The public relations process is an ongoing conversation between your startup, journalists and your customers.
On this episode of the podcast we speak with Flatiron Communications founder Peter Himler, a 35-year veteran of public relations and marketing, who works with startups in New York City. Himler contributes to Forbes, publishes on his on own blog, The Flack, and is president of the Publicity Club of New York.
“Startups don’t realize they’re sitting on stories,” Himler says. Startups get their big announcement published in TechCrunch, or other coveted media outlets, and then they often because they didn’t think ahead to how to keep the momentum going, he says.
It’s the job of the PR professional to help startups find the most provocative and engaging elements of their story that will keep their company in the public eye after their initial splash.
Himler shares with us his most successful strategies for pitching stories to the media, surveying the entire media landscape for additional story opportunities, and how
Paid owned and earned media (P.O.E.M.)
We also discuss how the media has changed over time, and what has remained the same over the years. One important opportunity for startups is the emergence of hybrid “paid, owned and earned media.”
Traditional PR was about pitching story ideas to journalists in the hope of landing a big writeup. Startups and small businesses have the ability to submit articles to publications, which is “earned” and “owned” because they still have to supply the content. Native advertising is an emerging opportunity, where businesses pay for content that is consistent with the types of stories that regularly appear in the publication’s mix, and often are written by staff journalists.
Public relations tools for startups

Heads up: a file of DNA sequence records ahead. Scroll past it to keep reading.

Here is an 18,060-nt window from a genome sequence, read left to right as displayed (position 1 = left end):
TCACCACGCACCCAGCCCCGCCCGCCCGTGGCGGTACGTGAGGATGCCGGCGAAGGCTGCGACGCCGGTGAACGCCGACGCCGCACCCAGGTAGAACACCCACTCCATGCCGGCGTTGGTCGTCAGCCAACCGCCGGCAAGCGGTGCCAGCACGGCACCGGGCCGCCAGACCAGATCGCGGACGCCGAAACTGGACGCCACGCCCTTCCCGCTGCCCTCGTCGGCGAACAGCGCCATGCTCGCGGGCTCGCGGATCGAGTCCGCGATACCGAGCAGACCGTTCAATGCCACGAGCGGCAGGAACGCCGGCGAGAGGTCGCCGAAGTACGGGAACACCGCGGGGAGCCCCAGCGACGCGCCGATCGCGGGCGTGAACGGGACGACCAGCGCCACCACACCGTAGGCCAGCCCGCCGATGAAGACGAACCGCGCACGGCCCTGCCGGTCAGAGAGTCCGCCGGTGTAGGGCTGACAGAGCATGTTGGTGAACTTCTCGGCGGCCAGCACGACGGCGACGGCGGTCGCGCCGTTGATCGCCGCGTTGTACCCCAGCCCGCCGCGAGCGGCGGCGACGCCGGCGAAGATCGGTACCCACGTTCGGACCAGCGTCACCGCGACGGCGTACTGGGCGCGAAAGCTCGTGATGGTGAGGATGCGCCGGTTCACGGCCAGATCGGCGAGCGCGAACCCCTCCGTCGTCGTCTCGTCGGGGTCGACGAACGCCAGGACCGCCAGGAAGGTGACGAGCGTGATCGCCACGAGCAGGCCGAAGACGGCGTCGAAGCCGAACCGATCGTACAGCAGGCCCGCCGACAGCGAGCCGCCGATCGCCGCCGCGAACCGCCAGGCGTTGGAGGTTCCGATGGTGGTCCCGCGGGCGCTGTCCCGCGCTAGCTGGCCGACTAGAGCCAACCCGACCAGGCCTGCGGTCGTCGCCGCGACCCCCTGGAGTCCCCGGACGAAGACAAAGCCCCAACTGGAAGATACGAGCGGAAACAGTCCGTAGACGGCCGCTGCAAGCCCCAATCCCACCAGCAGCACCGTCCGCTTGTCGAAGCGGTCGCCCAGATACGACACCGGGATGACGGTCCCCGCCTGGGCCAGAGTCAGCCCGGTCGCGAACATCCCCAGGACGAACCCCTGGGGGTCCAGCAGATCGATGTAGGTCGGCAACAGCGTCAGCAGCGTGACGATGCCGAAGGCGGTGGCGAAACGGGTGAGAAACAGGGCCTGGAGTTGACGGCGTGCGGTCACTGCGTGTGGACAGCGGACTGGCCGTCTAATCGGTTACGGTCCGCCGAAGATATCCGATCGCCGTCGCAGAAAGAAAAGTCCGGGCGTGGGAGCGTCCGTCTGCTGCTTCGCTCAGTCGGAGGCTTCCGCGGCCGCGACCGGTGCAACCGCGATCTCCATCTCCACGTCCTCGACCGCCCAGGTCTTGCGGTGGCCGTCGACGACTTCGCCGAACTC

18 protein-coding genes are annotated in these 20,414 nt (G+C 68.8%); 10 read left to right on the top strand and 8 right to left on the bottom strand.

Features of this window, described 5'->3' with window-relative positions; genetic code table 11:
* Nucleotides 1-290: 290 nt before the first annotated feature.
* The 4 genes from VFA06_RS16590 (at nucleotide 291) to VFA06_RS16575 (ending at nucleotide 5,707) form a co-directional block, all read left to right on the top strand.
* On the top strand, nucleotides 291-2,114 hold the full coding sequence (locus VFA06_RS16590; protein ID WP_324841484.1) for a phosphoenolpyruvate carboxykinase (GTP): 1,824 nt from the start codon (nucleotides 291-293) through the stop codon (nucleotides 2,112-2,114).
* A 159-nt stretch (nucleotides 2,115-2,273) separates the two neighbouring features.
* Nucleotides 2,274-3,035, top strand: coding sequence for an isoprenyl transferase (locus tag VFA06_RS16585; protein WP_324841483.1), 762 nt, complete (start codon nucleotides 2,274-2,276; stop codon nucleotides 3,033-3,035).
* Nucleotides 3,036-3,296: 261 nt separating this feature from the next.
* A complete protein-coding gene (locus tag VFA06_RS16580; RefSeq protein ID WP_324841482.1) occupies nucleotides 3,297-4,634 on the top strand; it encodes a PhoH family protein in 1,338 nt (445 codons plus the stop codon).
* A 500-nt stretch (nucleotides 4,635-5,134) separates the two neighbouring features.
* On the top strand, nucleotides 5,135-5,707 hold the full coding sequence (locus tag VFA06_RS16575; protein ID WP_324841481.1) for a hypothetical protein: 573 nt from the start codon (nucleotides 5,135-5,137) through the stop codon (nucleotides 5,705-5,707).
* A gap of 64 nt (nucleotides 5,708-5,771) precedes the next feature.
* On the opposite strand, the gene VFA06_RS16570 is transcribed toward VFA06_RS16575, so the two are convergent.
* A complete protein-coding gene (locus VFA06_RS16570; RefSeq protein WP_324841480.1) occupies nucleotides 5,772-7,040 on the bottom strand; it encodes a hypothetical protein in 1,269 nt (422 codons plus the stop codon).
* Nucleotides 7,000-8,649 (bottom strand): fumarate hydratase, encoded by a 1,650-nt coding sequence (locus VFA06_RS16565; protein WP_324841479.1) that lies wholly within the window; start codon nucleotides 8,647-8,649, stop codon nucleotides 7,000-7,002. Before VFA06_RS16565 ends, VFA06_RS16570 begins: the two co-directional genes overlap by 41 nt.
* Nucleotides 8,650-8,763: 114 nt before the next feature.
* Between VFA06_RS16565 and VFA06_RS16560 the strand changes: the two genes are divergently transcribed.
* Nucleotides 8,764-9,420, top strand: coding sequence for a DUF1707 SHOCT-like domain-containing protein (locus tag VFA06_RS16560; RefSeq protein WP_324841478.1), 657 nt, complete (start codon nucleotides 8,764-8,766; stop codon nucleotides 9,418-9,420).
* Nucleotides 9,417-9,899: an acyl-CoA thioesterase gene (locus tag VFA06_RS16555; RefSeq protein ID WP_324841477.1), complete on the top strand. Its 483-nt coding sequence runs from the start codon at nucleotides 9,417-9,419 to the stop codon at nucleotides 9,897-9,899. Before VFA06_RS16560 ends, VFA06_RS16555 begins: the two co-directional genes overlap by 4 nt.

Peter also shares some of the most useful tools for startups and public relations professionals to thrive in today’s media landscape.
Muckrack Pro allows you to build targeted media lists based on beats, and to see what journalists are tweeting. Twitter is a great way to “cut the line,” and get journalists attention that is underutilized. While everyone uses email to pitch, not as many people are communicating through Twitter.
Tout is an email template and email tracking software originally designed for salespeople. Tout allows you to create one email, and send it to multiple recipients with custom fields that are auto-filled with a journalist’s name. Tout also allows you to easily track who has opened your email, or clicked on links. Peter says that a handy trick for using Tout is to write a new headline and resend the same email to a journalist who hasn’t read your original email.
GroupHi is another tool that allows you to group bloggers and influencers by subject. I’m unfamiliar with it, but if you have experience, I’d love to know what you think.
If you have questions for Peter you can reach him on Twitter: @PeterHimler
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